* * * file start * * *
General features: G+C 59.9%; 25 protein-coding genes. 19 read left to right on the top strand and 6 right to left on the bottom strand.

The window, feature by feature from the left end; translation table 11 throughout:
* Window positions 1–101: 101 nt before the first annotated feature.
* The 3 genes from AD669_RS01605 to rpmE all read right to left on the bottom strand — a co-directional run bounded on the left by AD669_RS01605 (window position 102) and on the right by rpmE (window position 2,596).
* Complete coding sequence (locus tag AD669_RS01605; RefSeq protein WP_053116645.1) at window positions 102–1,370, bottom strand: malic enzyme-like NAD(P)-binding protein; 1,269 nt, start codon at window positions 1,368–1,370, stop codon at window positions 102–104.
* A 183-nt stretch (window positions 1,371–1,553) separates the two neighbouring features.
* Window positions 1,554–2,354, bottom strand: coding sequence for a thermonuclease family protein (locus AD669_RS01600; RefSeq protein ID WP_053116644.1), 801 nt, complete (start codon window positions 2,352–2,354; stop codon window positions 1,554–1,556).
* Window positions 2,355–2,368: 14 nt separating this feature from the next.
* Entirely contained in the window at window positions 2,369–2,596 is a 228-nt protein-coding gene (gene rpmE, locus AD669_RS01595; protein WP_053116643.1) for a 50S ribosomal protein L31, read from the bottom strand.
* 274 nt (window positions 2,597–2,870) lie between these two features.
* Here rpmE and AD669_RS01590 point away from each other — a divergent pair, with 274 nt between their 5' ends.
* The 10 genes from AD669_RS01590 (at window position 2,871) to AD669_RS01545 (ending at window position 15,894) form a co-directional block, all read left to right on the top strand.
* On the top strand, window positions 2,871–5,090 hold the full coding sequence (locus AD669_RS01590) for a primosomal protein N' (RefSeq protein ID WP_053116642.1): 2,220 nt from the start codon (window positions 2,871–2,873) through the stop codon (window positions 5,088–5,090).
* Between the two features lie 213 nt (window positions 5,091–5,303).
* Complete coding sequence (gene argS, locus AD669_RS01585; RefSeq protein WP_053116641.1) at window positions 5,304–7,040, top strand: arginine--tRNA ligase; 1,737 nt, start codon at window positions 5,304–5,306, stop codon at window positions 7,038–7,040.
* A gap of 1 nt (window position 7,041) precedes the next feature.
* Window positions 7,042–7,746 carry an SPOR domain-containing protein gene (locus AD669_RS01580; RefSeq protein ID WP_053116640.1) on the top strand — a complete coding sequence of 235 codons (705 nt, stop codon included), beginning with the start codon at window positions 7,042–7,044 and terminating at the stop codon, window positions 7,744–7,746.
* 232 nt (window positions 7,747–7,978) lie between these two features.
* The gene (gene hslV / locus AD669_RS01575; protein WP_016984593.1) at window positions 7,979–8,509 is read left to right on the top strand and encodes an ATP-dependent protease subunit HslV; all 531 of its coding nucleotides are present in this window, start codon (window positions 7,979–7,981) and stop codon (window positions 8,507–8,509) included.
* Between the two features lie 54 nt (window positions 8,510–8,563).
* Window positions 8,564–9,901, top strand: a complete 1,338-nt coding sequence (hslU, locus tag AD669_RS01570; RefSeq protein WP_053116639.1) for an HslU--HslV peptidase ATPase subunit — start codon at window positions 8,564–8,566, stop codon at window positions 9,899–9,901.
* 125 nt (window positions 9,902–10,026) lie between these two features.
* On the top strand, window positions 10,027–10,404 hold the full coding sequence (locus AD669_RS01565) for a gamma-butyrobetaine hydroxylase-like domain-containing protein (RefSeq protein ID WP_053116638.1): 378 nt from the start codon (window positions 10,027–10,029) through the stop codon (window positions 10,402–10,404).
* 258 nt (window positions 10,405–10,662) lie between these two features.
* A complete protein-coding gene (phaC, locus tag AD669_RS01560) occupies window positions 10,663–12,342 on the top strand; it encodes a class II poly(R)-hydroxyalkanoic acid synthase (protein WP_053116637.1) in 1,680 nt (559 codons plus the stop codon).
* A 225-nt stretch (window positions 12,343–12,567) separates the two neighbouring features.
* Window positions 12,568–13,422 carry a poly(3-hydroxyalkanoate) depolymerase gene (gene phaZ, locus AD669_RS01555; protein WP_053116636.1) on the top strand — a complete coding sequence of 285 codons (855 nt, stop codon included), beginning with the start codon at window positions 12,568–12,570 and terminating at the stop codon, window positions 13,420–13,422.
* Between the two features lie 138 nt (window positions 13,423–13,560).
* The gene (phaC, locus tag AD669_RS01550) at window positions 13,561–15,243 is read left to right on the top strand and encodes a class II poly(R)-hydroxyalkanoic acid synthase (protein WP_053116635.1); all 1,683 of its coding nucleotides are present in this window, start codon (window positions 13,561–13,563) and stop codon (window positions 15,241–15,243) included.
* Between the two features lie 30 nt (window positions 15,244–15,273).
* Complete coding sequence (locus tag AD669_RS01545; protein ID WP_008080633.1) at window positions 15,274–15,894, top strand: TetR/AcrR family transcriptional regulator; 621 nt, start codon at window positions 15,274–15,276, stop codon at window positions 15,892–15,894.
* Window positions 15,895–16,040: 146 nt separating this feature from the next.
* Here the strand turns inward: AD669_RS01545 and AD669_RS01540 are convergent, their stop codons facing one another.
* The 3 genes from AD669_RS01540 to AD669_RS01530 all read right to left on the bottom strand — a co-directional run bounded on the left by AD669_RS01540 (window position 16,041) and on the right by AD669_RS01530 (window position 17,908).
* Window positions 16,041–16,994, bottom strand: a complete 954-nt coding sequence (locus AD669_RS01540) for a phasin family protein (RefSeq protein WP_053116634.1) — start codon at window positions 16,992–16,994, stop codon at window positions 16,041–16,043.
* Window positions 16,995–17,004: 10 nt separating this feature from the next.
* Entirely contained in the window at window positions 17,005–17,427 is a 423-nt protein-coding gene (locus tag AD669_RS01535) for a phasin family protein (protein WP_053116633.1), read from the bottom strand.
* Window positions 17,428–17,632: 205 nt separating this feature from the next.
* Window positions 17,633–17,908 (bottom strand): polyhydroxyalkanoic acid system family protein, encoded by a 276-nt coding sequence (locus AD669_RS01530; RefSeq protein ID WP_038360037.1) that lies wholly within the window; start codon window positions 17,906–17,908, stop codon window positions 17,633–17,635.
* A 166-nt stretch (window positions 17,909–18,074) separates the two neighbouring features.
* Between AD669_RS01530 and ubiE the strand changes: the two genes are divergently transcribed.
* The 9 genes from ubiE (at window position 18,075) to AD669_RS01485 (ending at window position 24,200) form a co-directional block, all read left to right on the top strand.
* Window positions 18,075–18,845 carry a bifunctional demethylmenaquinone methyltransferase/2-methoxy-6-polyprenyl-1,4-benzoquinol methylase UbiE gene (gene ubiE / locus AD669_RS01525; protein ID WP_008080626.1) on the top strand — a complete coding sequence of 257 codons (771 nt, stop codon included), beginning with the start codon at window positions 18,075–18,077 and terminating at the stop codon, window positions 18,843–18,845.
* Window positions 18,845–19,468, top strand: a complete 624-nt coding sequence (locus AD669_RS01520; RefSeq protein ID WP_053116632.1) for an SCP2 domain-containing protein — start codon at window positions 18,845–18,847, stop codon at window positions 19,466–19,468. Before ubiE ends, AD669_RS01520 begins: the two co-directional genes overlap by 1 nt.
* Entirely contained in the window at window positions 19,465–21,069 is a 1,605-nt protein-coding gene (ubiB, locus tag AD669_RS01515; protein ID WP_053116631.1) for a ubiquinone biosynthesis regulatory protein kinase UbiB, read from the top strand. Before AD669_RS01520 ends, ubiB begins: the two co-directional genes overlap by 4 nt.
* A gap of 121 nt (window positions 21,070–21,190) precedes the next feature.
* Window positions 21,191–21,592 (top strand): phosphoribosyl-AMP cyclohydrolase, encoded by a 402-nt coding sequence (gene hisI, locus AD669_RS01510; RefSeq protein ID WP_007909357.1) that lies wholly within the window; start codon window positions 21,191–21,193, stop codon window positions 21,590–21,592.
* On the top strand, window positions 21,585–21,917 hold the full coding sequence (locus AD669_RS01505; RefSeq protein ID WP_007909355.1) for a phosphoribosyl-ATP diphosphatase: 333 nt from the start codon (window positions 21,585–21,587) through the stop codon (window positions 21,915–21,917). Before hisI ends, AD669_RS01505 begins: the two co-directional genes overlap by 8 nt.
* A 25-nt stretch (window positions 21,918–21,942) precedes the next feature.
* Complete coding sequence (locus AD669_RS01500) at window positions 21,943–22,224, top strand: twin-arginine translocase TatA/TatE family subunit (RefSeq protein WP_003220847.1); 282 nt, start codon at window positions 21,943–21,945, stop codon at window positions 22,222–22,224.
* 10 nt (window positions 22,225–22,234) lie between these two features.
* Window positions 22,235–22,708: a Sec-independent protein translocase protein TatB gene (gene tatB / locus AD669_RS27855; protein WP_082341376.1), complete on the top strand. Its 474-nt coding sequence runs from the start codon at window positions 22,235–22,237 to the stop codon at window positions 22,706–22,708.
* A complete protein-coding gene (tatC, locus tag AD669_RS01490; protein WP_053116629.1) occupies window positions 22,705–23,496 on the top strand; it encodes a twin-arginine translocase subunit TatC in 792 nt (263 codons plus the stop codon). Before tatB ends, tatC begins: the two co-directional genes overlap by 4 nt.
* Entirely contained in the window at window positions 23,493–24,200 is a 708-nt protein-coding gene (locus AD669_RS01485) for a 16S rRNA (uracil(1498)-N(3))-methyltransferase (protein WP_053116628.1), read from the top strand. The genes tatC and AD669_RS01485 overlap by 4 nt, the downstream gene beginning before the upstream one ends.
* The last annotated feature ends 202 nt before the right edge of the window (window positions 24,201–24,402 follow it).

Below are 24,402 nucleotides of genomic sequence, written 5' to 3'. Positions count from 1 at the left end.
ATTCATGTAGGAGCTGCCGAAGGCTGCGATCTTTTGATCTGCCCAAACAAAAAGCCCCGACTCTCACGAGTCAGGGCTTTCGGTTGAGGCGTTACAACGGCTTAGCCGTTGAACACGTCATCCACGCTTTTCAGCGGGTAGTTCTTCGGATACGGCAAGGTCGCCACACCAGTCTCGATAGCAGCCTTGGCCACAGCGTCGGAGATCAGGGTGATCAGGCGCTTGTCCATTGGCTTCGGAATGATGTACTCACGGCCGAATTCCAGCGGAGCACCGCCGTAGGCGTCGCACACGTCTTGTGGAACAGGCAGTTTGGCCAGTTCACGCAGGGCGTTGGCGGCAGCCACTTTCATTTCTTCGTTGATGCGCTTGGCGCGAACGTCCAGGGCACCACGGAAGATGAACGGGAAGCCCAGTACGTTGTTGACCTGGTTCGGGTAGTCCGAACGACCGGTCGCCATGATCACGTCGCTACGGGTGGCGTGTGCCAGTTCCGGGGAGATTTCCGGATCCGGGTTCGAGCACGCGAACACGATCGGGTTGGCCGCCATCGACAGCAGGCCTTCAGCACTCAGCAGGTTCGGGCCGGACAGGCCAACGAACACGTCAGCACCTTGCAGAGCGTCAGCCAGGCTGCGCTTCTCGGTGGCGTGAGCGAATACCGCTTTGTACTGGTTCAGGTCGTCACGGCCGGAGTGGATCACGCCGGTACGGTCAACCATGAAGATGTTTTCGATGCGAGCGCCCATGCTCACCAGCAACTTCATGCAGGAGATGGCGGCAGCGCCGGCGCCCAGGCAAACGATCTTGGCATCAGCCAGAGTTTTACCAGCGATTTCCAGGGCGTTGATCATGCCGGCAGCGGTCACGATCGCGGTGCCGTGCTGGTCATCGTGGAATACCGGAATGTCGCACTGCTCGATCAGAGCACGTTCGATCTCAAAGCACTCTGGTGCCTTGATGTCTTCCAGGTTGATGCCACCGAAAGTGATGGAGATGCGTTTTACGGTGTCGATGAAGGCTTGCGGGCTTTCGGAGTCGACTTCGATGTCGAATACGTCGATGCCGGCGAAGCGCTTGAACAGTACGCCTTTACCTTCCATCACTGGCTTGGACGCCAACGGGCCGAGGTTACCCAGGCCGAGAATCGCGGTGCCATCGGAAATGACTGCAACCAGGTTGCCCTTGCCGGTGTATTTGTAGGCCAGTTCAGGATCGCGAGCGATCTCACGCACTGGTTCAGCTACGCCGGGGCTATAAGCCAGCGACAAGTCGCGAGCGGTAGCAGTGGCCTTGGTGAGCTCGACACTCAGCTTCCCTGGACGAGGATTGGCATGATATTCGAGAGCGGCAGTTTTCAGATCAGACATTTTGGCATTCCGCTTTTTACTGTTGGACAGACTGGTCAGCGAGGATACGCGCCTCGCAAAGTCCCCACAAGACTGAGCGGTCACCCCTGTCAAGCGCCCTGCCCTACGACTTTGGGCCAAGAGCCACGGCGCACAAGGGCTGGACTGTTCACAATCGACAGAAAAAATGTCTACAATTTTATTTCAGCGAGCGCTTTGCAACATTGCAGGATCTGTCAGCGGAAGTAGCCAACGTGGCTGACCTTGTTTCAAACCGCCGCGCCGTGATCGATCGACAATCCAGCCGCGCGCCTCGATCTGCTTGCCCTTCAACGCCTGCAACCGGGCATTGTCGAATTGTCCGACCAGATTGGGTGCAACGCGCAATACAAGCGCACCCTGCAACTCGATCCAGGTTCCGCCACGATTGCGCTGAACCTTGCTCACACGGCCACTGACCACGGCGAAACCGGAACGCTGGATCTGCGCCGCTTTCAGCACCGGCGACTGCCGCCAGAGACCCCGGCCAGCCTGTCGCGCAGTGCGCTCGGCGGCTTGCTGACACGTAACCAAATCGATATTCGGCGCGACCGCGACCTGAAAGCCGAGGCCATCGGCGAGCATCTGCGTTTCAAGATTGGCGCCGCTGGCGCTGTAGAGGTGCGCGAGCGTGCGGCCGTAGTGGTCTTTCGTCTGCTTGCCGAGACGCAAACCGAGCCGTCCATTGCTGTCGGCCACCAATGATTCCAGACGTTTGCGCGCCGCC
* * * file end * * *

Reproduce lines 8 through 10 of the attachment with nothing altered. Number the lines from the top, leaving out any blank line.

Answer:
* Window positions 2,355–2,368: 14 nt separating this feature from the next.
* Entirely contained in the window at window positions 2,369–2,596 is a 228-nt protein-coding gene (gene rpmE, locus AD669_RS01595; protein WP_053116643.1) for a 50S ribosomal protein L31, read from the bottom strand.
* 274 nt (window positions 2,597–2,870) lie between these two features.